In 2019, Tesla blew up the internet when it revealed the Cybertruck. But it was just a prototype that polarized people with its dystopian design. Ford, at the time, was actually selling trucks — a lot of them. The bestselling truck for the past five years has been Ford’s F-150.
Now Ford is going electric, too. The F-150 Lightning is the company’s first electric truck.
In only a few days, 45,000 people reserved the F-150 Lightning. (Tesla reportedly has for the Cybertruck, which hasn’t started production.) In 2020, during the pandemic, Ford sold 556,145 gas-powered F-150 trucks, according to auto data firm Edmunds. So it definitely seems like Ford is poised to sell a lot of Lightnings.
The Ford F-150 Lightning will be made at Ford’s Rouge Electric Vehicle Center in Michigan. The first trucks are scheduled to be delivered next year. The base version with 230 miles of range starts at $39,974, while the 300-mile version begins at $90,000.
This is an “essential step” in getting America to adopt electric vehicles, said Ben Prochazka, executive director of EV advocacy group Electrification Coalition. That’s because it “normalizes that EVs are for everyone.”
It also shows that EVs don’t have to be small, expensive cars for people in urban areas.
In 2019, the average sticker price for a new EV was $20,000 more than the price of a new gas car. Meanwhile, the electric F-150 is only a little more than $11,000 more expensive than the gas version. And driving an EV can save a driver up to $14,000 in fuel costs over 15 years, according to the NRDC.
And even though most charging happens at home, truck owners need to know there will be charging stations nearby.
That’s why Ford developed the Ford Pass charging network, combining established networks from other companies under one digital “pass.” That’ll provide 63,000 charging points across the U.S.
But the EV industry still has some work to do.
“Automakers will need to figure out how [charging] will work for more rural areas,” said Jessica Caldwell, executive director of insights at Edmunds.
There are plenty of “charging deserts” where easy access to a plug is rare. That has prompted projects like the West Coast Electric Highway, a multi-state effort to have fast charging available every 25 to 50 miles along a western corridor. Similar projects are forming in other regions.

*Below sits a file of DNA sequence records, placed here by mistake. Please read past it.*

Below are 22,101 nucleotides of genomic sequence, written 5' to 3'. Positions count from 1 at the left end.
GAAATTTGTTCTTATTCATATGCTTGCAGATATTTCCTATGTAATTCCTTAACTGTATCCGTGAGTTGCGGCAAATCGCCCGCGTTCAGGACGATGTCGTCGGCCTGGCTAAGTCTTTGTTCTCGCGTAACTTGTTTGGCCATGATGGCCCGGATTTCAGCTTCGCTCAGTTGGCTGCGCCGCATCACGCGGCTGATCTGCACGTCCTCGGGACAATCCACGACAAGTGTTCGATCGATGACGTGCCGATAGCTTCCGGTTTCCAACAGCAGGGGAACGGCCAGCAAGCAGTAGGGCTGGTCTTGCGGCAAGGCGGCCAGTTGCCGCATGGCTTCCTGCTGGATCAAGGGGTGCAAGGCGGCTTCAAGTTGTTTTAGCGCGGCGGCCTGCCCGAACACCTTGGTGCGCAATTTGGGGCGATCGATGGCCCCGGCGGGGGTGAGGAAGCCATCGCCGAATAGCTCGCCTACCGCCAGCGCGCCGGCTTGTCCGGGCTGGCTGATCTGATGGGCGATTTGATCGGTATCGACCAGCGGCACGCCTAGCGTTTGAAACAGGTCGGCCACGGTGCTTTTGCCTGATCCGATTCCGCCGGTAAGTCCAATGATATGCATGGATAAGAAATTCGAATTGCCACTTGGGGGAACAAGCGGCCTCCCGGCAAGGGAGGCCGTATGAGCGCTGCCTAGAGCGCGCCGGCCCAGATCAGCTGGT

Tesla’s Supercharger network, exclusive to Tesla drivers, is most available on the coasts. But it’s expanding in less populated parts of the country.
“If any vehicle is going to push the agenda of setting up rural infrastructure, it’s going to be the F-150 Lightning,” Caldwell said.
In September of last year, 39 percent of Ford truck owners surveyed by auto shopping site CarGurus said they will “probably/definitely” own an electric truck in the next 10 years, and 28 percent in the next five years.
This indicates a large chunk of Ford customers are at least interested in owning an EV, even if not right away. And this was before details about the Lightning were revealed.
Younger potential truck buyers “are at the forefront of adopting the latest tech,” said Lightning marketing manager Jasen Turnball during a press briefing.
These are more price- and environmentally conscious buyers who want a truck that’s “smart,” with features like Ford’s hands-free driving system BlueCruise, over-the-air updates, and Alexa voice assistance built into the infotainment system.
“We redesigned [the F-150] to be friendly to first-time battery electric vehicle owners,” said Darren Palmer, Ford’s battery electric vehicle general manager for North America.
Features like accurate range forecasting (based on weight of the payload or tow trailer, terrain, and even weather) and trip planning in the navigation system are meant to help drivers know the limits of the truck’s battery.
Meanwhile, Tesla’s Cybertruck is pretty much an inside joke for loyal, longtime Tesla fanatics and early EV adopters.